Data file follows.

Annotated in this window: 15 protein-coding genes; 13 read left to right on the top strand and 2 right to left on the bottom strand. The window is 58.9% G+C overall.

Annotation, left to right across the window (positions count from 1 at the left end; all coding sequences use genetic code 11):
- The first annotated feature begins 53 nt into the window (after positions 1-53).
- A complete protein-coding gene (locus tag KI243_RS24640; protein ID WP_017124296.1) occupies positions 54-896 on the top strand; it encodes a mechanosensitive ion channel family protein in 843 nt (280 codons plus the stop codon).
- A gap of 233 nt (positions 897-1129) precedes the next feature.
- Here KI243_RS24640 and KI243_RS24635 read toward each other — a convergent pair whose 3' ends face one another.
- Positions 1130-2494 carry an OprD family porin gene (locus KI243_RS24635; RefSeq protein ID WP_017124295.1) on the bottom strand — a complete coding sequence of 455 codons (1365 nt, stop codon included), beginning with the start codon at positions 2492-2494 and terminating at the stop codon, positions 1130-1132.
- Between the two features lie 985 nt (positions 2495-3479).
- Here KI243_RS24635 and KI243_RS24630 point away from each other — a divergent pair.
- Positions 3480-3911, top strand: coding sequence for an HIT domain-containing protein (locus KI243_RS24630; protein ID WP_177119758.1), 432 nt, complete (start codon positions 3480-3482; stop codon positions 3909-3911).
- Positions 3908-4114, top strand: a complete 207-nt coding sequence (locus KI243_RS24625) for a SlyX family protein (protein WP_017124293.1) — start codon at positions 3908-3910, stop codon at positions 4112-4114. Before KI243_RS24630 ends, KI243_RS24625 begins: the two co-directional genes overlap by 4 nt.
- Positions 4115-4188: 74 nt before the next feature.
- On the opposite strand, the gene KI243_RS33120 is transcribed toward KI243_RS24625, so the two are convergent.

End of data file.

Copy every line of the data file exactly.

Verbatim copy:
Annotated in this window: 15 protein-coding genes; 13 read left to right on the top strand and 2 right to left on the bottom strand. The window is 58.9% G+C overall.

Annotation, left to right across the window (positions count from 1 at the left end; all coding sequences use genetic code 11):
- The first annotated feature begins 53 nt into the window (after positions 1-53).
- A complete protein-coding gene (locus tag KI243_RS24640; protein ID WP_017124296.1) occupies positions 54-896 on the top strand; it encodes a mechanosensitive ion channel family protein in 843 nt (280 codons plus the stop codon).
- A gap of 233 nt (positions 897-1129) precedes the next feature.
- Here KI243_RS24640 and KI243_RS24635 read toward each other — a convergent pair whose 3' ends face one another.
- Positions 1130-2494 carry an OprD family porin gene (locus KI243_RS24635; RefSeq protein ID WP_017124295.1) on the bottom strand — a complete coding sequence of 455 codons (1365 nt, stop codon included), beginning with the start codon at positions 2492-2494 and terminating at the stop codon, positions 1130-1132.
- Between the two features lie 985 nt (positions 2495-3479).
- Here KI243_RS24635 and KI243_RS24630 point away from each other — a divergent pair.
- Positions 3480-3911, top strand: coding sequence for an HIT domain-containing protein (locus KI243_RS24630; protein ID WP_177119758.1), 432 nt, complete (start codon positions 3480-3482; stop codon positions 3909-3911).
- Positions 3908-4114, top strand: a complete 207-nt coding sequence (locus KI243_RS24625) for a SlyX family protein (protein WP_017124293.1) — start codon at positions 3908-3910, stop codon at positions 4112-4114. Before KI243_RS24630 ends, KI243_RS24625 begins: the two co-directional genes overlap by 4 nt.
- Positions 4115-4188: 74 nt before the next feature.
- On the opposite strand, the gene KI243_RS33120 is transcribed toward KI243_RS24625, so the two are convergent.